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they do not want to be having that conversation. they want a discussion -- >> they want checks and balances -- >> they want checks and balances. they want a discussion about pocketbook issues, particularly health care. i think the reason you're seeing pelosi's caution is because they will overplay their hand at their peril for 2020. and this is exactly the foil that donald trump would like to have if democrats go too far. >> i've got 20 seconds. mark? >> i want to be the moral authority and say as the father of a 13-year-old and 14-year-old, i look at what's going on in this country, all kidding aside, and it's pretty awful. pretty awful that both political parties can't get together, that we really have no leadership in this country right now. and there's a lot of problems. >> i have something important to talk about. coming up, we're going to tell you where it's legal, going to be legal to smoke pot. >> oh. how can we say when you book direct at you always get the lowest price on our rooms, guaranteed?
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all right. big numbers on the big board. the democrats now control the house of representatives. 221-199. that means 28 pickups. however, 15 seats remain open. there are seven races in the country within 1%. that's why you got to go slow, and you have to see what happens, and you can't call races too soon. we won't. on the senate side, a very big story. republicans have opened up a bigger lead. 51-45, four seats remain. each one of these has major implications. it's not all that's going on tonight. we've been following the governors races, that has implications for 2020. there are ballot measures that give us a window into the shaping of culture in our country. one of the questions on there is don lemon's favorite -- where in the country can you legally
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smoke marijuana? for that, we go to jessica dean. what do we know? >> hi, chris. let's answer that question for you right off the bat. we go to michigan where voters there overwhelmingly said that they will vote to allow recreational marijuana, 56% of voters there saying that's going to be what they want. so 82% reporting right there. there's also a marijuana initiative on the ballot in utah. this is medical marijuana. that's the differentiation here. again, voters approving that measure 53.2% to 46.8%. so those are the two marijuana initiatives we were following tonight. the others -- expanding medicaid. we go back to utah. here 54% in utah saying yes to expanding medicaid. we also take a look in nebraska where they said yes, 53% to 46.7%. we know that health care was a major issue on a lot of people's minds. in idaho, overwhelming 61.4%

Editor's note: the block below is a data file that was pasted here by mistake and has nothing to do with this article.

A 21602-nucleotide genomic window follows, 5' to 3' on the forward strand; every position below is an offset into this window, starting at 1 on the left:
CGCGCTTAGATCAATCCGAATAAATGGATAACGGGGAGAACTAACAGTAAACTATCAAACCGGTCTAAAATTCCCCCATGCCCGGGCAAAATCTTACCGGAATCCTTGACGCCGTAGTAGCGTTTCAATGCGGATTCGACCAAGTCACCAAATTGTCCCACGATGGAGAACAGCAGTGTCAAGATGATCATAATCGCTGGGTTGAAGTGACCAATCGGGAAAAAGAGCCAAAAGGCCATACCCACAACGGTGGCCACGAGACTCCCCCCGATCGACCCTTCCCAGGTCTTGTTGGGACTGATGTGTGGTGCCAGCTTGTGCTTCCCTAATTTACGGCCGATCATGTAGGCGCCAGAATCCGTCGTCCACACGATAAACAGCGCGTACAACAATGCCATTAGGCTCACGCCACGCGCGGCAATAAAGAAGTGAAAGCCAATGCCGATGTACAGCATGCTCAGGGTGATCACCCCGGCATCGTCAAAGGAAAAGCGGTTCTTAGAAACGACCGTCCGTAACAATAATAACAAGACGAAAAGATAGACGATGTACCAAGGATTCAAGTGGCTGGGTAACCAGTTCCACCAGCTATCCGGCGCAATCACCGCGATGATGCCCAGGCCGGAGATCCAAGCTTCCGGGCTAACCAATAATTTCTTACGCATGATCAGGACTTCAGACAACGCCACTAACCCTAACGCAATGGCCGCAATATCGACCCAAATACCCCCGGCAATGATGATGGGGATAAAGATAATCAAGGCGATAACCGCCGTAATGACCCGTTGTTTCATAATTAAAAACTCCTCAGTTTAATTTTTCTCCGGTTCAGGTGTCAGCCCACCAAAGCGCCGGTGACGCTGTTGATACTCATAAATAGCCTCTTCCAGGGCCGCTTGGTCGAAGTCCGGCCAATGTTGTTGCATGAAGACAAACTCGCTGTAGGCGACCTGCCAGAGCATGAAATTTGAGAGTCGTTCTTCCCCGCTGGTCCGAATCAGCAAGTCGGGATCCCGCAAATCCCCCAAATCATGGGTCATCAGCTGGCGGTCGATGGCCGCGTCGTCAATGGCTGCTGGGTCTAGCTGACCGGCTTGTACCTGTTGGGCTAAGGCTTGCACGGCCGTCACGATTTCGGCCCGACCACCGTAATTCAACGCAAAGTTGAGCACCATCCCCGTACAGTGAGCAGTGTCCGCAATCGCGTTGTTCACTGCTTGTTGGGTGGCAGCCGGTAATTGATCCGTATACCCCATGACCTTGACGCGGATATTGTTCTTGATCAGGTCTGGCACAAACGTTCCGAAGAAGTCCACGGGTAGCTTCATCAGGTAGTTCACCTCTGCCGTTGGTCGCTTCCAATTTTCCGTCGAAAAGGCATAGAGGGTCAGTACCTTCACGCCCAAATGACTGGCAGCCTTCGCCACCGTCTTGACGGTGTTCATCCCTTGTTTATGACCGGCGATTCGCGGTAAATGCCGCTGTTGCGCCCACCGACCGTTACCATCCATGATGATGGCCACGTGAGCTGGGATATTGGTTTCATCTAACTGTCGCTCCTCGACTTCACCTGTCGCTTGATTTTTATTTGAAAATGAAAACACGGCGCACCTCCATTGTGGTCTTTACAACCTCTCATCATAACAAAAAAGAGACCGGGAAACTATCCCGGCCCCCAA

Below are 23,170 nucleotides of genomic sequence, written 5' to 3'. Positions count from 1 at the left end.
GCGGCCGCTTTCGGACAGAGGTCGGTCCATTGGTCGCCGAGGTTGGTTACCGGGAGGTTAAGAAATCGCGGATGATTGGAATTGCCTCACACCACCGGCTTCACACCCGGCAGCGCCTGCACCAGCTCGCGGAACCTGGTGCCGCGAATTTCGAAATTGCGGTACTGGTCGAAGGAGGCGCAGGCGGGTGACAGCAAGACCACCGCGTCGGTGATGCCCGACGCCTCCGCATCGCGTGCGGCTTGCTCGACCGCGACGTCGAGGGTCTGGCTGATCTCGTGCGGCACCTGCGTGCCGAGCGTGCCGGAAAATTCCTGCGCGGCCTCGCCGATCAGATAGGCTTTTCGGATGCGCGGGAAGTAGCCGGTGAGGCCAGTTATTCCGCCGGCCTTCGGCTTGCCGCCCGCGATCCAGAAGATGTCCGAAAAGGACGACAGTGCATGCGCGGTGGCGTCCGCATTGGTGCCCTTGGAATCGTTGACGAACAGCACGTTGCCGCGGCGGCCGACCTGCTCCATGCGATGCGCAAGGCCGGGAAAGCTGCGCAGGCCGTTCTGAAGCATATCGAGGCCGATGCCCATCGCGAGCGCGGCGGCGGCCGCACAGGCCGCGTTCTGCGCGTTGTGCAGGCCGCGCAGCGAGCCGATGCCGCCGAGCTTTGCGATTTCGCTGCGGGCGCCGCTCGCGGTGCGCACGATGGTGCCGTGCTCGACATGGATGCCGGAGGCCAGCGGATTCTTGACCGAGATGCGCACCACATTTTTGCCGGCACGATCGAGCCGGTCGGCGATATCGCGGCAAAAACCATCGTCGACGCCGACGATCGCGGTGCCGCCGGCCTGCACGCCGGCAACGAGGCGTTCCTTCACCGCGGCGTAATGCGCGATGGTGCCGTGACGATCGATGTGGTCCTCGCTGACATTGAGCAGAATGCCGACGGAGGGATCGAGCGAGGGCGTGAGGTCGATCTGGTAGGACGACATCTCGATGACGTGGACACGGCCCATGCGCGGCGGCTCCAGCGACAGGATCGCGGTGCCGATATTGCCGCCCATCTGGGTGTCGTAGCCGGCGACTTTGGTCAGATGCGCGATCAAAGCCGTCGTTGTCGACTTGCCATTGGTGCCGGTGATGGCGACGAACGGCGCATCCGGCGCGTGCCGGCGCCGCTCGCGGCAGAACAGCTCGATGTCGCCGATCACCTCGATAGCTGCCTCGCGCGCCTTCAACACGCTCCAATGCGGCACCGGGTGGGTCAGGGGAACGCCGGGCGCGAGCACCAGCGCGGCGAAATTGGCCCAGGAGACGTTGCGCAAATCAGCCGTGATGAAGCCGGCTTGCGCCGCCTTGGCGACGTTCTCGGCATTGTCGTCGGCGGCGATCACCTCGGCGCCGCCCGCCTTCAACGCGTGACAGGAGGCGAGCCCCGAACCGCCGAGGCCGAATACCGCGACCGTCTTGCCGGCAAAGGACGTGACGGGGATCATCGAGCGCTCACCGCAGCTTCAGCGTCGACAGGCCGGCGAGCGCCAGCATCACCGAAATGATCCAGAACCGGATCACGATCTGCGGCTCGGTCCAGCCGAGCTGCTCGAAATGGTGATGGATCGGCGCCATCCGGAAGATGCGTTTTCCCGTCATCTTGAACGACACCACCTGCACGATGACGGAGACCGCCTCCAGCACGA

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saying yes to expanding medicaid in idaho. a few of those we're keeping our eye on into the morning. >> look, that's an important referendum measure. it's also going to be indestructive in terms -- instructive in terms who've gets to be the governor. they can make decisions about expanding health care and medicaid that affects what happens on the medicaid level. >> and which of the nine states are you moving to where it's going to be legal to smoke pot? >>yon what you're talking -- i don't know what you're talking about. you know, sanjay gupta says medical marijuana is a big part of the wave of the future. i stand with science. >> i'm not talking about medical marijuana, i'm talking about recreational. don't pretend. it's 4:28 in the morning. let's go there. >> i'm happy that you can still tell time. >> all right. i'm not going -- i'm not going to embarrass you because i'm sure there are lots of things you don't remember. your short-term memory is gone. now -- now get back to work. >> i will. thanks, don. >> if you can remember your
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name. cuomo, christopher. >> nice to see you. >> see you later. >> make him go away. make him go away. just like my dreams. >> all right. when we look at this -- every time i see don -- >> you can't do that here. we're physically here. >> i go like this, and nothing happens. you know, i got a lot of questions tonight, early on in the coverage, this was, of course, excellent and bravo to all of you for what you were doing with it. people were saying, so you're looking at the governors races, trying to get a sense of who could run in 2020. that's logical. i get that, that's not the biggest impact. >> right. >> these referenda, that's interesting. you'll see health care policy, it was democrats -- now they're not going to let it go. the republicans have themselves in a corner on pre-existing conditions. they went after it and punitively say they'll save it in the laws, but they join the lawsuit on the federal level. they've got trouble there, trouble for trump. the governors can make decisions about expanding medicaid even easier in states where it's done by referendum.
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that's important. how do you think that's going to play in this alchemy wherever we go next? what do they work on, what don't they? how big a chance do you think health care is the new horizon? >> that's a great question. the democrats in the senate in particular, and the house, as well, they -- they really tried hard to run on health care. and if you look at the exit polls, the people who supported the democrats put that as it their top issue. it was overshadowed, if you look at the results in the senate in particular, by other issues, namely immigration, which was named by republicans as their top issue. probably not a surprise since the number-one republican, the commander in chief, was beating the drum big time on that issue. and because they felt like -- it is a winning issue. so i don't know how much health care is going to -- going to continue to be something they talk about in the near term. in the longer term, meaning in the next two years, legislatively, 2020, you bet.